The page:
... As a result, even in a country like France, which imports and translates much more foreign social science than does the United States (Sapiro, 2008), practitioners of a discipline like sociology remain relatively ignorant of the outline of sociology as practiced in the United States (Ollion, 2011). Meanwhile, a mere reference to Bernard Lahire in France speaks volumes to sociologists of education there, while drawing blanks from their U.S. counterparts, just as the canonical significance of a scholar like Florestan Fernandes in Brazil or of Ebuchi Kazuhiro in Japan escapes U.S. readers (Anderson-Levitt, 2011). Imagine, then, how easily the significance of a particular citation or of a particular term in a manuscript could escape a reviewer or editor from outside that particular academic community. ...
... Competency has had an increasing focus in education globally in recent decades, from adult learning in medicine and business, to the education of children. The term competence or competency continues to develop in the literature and is fluid in how it is defined by the several dozen jurisdictions that have introduced competency-based reforms and the international organizations that support that transformation (Anderson-Levitt & Gardinier, 2021). There is, however, sufficient consensus to inform this study. ...
... Various international organisations and most countries have developed twentyfirst century competencies frameworks that select and define the necessary skills or competencies that students need to master as part of the aims for education or learning outcomes (Ananiadou & Claro, 2009;Deng & Zhengmei, 2021;Voogt & Roblin, 2012), which is intended to facilitate individuals' success, society's well-function and national economic prosperity, and increase in global competitiveness, as well as help students become better citizens in the increasingly multicultural society (Anderson-Levitt & Gardinier, 2021;Binkley et al., 2012). Along with international organisations and national governments, technology corporations are also one of the powerful actors in twenty-firstcentury-competencies-based education (Anderson-Levitt, 2021;Griffin et al., 2012). Although there is no uniform and standardised definition of twenty-first century competencies, and there are different terminologies, such as key competencies/competences, twenty-first century skills, transversal competencies, general competencies/skills and so on; these terms have similar intentions, structure and connotation and extension (Nordin & Sundberg, 2021;Wang et al., 2018). ...
... So, caring about the social and emotional lives of my students, for instance, can help me see the whole picture, not to judge the individual in a single moment, as this wouldn't be respectful.' [Flor, interview] Flor reflects on the fact that she must translate what she experienced in the course into practical principles for her own teaching future, for instance, basing a dialogue on mutual respect and a positive connection (Anderson-Levitt et al. 2017;Mosley Wetzel 24 et al. 2017) rather than on the hierarchical teacher > student relationship, which is based on fear and apprehension. Of course, another interpretation might counter that Flor had not really undergone a profound transformation and was merely repeating what she thought I wanted to hear. ...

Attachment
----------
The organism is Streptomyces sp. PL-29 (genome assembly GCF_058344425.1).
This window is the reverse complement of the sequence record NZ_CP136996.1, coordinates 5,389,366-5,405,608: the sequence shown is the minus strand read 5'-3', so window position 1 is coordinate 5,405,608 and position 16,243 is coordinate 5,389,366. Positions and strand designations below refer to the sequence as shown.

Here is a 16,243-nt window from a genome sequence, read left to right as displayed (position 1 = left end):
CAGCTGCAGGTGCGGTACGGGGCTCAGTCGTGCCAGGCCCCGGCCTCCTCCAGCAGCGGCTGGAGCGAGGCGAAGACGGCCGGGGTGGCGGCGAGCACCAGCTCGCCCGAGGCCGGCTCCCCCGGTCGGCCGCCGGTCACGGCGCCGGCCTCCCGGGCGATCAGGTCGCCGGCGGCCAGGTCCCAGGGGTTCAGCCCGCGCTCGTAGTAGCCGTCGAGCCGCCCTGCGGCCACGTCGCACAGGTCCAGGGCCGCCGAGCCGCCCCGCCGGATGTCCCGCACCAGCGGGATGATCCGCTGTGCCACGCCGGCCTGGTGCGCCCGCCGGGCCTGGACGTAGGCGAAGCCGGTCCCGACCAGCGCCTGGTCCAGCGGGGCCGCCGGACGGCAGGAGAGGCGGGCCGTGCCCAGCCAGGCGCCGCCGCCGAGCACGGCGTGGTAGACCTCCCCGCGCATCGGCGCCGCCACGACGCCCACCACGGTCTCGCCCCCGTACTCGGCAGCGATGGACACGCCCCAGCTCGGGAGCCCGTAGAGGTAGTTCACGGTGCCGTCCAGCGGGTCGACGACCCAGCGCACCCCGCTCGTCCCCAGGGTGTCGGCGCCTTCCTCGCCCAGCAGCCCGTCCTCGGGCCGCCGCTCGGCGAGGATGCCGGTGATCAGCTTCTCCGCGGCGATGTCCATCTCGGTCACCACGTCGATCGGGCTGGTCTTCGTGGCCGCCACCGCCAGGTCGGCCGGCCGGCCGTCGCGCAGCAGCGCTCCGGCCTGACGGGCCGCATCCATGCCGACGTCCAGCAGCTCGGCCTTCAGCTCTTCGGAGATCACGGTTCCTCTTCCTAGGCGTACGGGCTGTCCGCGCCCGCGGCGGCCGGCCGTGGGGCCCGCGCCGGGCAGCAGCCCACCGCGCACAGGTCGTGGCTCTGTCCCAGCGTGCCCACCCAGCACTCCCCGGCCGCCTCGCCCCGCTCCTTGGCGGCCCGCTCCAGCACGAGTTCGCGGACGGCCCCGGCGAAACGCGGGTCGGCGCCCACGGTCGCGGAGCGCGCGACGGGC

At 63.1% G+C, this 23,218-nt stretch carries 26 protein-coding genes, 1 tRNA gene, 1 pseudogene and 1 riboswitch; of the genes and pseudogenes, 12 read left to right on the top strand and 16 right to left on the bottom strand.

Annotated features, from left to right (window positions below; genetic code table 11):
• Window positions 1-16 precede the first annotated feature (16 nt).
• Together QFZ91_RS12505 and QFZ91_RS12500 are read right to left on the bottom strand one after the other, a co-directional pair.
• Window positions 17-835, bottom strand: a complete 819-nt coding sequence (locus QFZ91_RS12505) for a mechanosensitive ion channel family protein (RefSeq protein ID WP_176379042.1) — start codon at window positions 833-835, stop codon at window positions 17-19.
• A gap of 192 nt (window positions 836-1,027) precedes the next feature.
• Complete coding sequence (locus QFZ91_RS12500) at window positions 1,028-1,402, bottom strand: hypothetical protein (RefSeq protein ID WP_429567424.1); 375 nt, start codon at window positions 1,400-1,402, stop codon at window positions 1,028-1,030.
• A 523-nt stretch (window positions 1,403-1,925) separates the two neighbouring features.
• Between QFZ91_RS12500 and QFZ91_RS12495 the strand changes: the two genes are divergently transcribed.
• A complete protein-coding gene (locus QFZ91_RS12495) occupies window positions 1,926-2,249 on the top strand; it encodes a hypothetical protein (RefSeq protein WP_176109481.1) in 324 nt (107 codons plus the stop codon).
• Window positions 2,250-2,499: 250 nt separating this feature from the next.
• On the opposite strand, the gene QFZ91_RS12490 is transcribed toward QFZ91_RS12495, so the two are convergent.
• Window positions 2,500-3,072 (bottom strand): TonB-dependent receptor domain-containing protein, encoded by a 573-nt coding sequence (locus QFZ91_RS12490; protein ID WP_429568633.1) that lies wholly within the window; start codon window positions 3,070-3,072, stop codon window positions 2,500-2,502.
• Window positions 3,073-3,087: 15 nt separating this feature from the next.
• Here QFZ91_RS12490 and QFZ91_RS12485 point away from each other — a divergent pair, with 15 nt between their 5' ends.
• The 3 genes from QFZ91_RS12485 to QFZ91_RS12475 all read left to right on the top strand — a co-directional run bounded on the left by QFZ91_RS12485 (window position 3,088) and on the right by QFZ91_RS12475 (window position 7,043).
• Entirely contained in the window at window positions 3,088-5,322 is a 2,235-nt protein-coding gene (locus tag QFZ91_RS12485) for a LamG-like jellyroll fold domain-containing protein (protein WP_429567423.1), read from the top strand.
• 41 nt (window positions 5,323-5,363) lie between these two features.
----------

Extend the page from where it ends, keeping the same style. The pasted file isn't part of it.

... These 'differences' play out in the ways in which relationships between globalization and education policy continue to evolve." Anderson- Levitt and Diallo (2003) use an ethnographic account in Guinea that explores the dialectic between local and global forces, specifically how teachers negotiated questions about their own autonomy, for example, who is best suited to select educational goals, topics, materials, and lessons. The study revealed mixed sentiments among teachers, teacher trainers, and officials; respondents generally accepted or resisted particular elements of global and national educational reforms based on their own local interests and motivations. ...
... Глобальное внимание к проблемам образования кочевых народов проявилось во второй половине XX в. вместе со стремлением адаптировать обучение к нуждам меньшинств 263 и, в то же время, реализовать индивидуальное право на образование 264 . Замечу, что понятие nomadic education в контексте научных работ или государственных отчетов по значению не будет идентично российскому «кочевое образование», поскольку подразумевает в целом систему образования для населения, ведущего кочевой образ жизни, будь то школы-интернаты или мобильные школы. ...
... A large segment of work has deconstructed the textual components of published research articles and other genres [32][33][34][35]. Another strand of research focuses on journal publishing and gatekeeping practices, in particular, the growth and practices of English-medium journals published outside of Anglophone contexts [1,[36][37][38][39]; open access journals [40,41]; and "predatory" journals [42,43]; as well as journal publishers and gatekeepers' ideologies and practices [18,[44][45][46]. In recent years, the focus has expanded beyond the preoccupation with the production of research articles to examine other academic genres such as research blogs [35] and wikis [47]. ...
... Policy-transfer theory posits that, while global commitments often appear to be uniform at the international level, on a country-by-country basis practices are negotiated, redefined and adapted for particular contexts (Anderson-Levitt, 2004;Steiner-Khamsi, 2008. The adoption, subsequent redefinition and influence of multiple stakeholder perspectives provide the basis for understanding how inclusion has developed in Jordan. ...
... Range-country collaborators may include formally qualified scientists, conservation professionals, local field/research assistants, and other project staff or local stakeholders. Primatologists, both range-country and foreign, play a role in being cultural brokers across a wide range of stakeholders (Anderson-Levitt, 2014;Caretta, 2015). ...
... Another area of controversy regarding the OECD's policy recommendations concerns the perceived origin of ideas and standards as well as the strictness thereof. So far, research claims that the original 'model education system' was developed in Europe, in a Western society (Meyer et al. 1997;Anderson-Levitt 2003). Consequently, the outcomes, student achievement, and knowledge are tailored to prepare students for a Western-style capitalist labor market and society. ...